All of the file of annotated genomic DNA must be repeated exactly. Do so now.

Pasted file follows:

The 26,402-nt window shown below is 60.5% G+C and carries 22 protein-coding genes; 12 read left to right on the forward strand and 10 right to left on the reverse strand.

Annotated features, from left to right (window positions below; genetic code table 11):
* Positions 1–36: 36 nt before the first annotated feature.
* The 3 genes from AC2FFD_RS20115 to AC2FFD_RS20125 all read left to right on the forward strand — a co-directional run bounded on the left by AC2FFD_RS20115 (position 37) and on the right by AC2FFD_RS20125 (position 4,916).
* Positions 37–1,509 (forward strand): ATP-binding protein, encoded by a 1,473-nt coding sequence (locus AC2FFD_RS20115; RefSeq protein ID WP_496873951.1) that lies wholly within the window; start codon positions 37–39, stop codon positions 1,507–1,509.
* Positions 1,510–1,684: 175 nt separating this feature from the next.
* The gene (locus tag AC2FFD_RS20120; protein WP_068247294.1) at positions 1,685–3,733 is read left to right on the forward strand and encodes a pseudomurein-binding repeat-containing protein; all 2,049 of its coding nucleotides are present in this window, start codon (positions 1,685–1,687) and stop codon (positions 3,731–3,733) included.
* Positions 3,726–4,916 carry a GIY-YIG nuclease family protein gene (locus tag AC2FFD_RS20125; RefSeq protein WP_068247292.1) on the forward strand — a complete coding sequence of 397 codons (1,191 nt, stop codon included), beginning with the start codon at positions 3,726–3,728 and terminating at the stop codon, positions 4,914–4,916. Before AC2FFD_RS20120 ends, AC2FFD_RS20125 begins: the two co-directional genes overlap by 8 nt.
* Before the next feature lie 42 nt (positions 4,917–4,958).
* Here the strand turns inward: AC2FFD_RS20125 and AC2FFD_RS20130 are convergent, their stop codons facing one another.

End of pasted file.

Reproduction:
The 26,402-nt window shown below is 60.5% G+C and carries 22 protein-coding genes; 12 read left to right on the forward strand and 10 right to left on the reverse strand.

Annotated features, from left to right (window positions below; genetic code table 11):
* Positions 1–36: 36 nt before the first annotated feature.
* The 3 genes from AC2FFD_RS20115 to AC2FFD_RS20125 all read left to right on the forward strand — a co-directional run bounded on the left by AC2FFD_RS20115 (position 37) and on the right by AC2FFD_RS20125 (position 4,916).
* Positions 37–1,509 (forward strand): ATP-binding protein, encoded by a 1,473-nt coding sequence (locus AC2FFD_RS20115; RefSeq protein ID WP_496873951.1) that lies wholly within the window; start codon positions 37–39, stop codon positions 1,507–1,509.
* Positions 1,510–1,684: 175 nt separating this feature from the next.
* The gene (locus tag AC2FFD_RS20120; protein WP_068247294.1) at positions 1,685–3,733 is read left to right on the forward strand and encodes a pseudomurein-binding repeat-containing protein; all 2,049 of its coding nucleotides are present in this window, start codon (positions 1,685–1,687) and stop codon (positions 3,731–3,733) included.
* Positions 3,726–4,916 carry a GIY-YIG nuclease family protein gene (locus tag AC2FFD_RS20125; RefSeq protein WP_068247292.1) on the forward strand — a complete coding sequence of 397 codons (1,191 nt, stop codon included), beginning with the start codon at positions 3,726–3,728 and terminating at the stop codon, positions 4,914–4,916. Before AC2FFD_RS20120 ends, AC2FFD_RS20125 begins: the two co-directional genes overlap by 8 nt.
* Before the next feature lie 42 nt (positions 4,917–4,958).
* Here the strand turns inward: AC2FFD_RS20125 and AC2FFD_RS20130 are convergent, their stop codons facing one another.